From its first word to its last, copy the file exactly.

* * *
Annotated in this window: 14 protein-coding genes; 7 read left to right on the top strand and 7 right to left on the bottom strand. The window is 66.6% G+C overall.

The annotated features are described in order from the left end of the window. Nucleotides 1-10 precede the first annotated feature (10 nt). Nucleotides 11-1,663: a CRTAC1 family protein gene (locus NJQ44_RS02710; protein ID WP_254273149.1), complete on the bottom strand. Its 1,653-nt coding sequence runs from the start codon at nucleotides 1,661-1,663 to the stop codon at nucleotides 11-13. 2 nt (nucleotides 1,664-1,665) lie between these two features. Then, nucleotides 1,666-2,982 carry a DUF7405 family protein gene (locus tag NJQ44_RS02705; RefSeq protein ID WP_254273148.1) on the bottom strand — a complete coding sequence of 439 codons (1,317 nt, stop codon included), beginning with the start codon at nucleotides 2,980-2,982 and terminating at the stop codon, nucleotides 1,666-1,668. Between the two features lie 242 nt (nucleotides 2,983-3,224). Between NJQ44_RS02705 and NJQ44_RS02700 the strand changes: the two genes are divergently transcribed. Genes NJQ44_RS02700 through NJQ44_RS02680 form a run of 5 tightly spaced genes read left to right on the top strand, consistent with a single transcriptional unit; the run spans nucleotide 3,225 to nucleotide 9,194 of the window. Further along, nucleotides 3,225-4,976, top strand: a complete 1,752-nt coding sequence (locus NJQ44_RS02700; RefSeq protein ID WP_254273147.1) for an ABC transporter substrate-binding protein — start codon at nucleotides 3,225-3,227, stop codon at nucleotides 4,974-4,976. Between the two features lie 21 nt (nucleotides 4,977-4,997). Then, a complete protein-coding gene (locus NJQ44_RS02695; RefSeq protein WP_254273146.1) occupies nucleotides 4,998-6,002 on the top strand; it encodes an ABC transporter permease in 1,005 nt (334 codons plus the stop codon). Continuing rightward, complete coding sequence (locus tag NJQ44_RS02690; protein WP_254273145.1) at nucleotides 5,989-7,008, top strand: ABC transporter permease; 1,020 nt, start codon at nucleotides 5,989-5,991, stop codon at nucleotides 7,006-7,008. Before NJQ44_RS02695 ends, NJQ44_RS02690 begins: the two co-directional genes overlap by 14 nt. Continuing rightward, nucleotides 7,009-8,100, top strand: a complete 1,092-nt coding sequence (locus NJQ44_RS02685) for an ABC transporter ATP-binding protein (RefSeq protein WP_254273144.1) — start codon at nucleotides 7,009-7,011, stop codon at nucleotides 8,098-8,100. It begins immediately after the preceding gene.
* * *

Annotated in this window: 14 protein-coding genes; 7 read left to right on the top strand and 7 right to left on the bottom strand. The window is 66.6% G+C overall.

The annotated features are described in order from the left end of the window. Nucleotides 1-10 precede the first annotated feature (10 nt). Nucleotides 11-1,663: a CRTAC1 family protein gene (locus NJQ44_RS02710; protein ID WP_254273149.1), complete on the bottom strand. Its 1,653-nt coding sequence runs from the start codon at nucleotides 1,661-1,663 to the stop codon at nucleotides 11-13. 2 nt (nucleotides 1,664-1,665) lie between these two features. Then, nucleotides 1,666-2,982 carry a DUF7405 family protein gene (locus tag NJQ44_RS02705; RefSeq protein ID WP_254273148.1) on the bottom strand — a complete coding sequence of 439 codons (1,317 nt, stop codon included), beginning with the start codon at nucleotides 2,980-2,982 and terminating at the stop codon, nucleotides 1,666-1,668. Between the two features lie 242 nt (nucleotides 2,983-3,224). Between NJQ44_RS02705 and NJQ44_RS02700 the strand changes: the two genes are divergently transcribed. Genes NJQ44_RS02700 through NJQ44_RS02680 form a run of 5 tightly spaced genes read left to right on the top strand, consistent with a single transcriptional unit; the run spans nucleotide 3,225 to nucleotide 9,194 of the window. Further along, nucleotides 3,225-4,976, top strand: a complete 1,752-nt coding sequence (locus NJQ44_RS02700; RefSeq protein ID WP_254273147.1) for an ABC transporter substrate-binding protein — start codon at nucleotides 3,225-3,227, stop codon at nucleotides 4,974-4,976. Between the two features lie 21 nt (nucleotides 4,977-4,997). Then, a complete protein-coding gene (locus NJQ44_RS02695; RefSeq protein WP_254273146.1) occupies nucleotides 4,998-6,002 on the top strand; it encodes an ABC transporter permease in 1,005 nt (334 codons plus the stop codon). Continuing rightward, complete coding sequence (locus tag NJQ44_RS02690; protein WP_254273145.1) at nucleotides 5,989-7,008, top strand: ABC transporter permease; 1,020 nt, start codon at nucleotides 5,989-5,991, stop codon at nucleotides 7,006-7,008. Before NJQ44_RS02695 ends, NJQ44_RS02690 begins: the two co-directional genes overlap by 14 nt. Continuing rightward, nucleotides 7,009-8,100, top strand: a complete 1,092-nt coding sequence (locus NJQ44_RS02685) for an ABC transporter ATP-binding protein (RefSeq protein WP_254273144.1) — start codon at nucleotides 7,009-7,011, stop codon at nucleotides 8,098-8,100. It begins immediately after the preceding gene.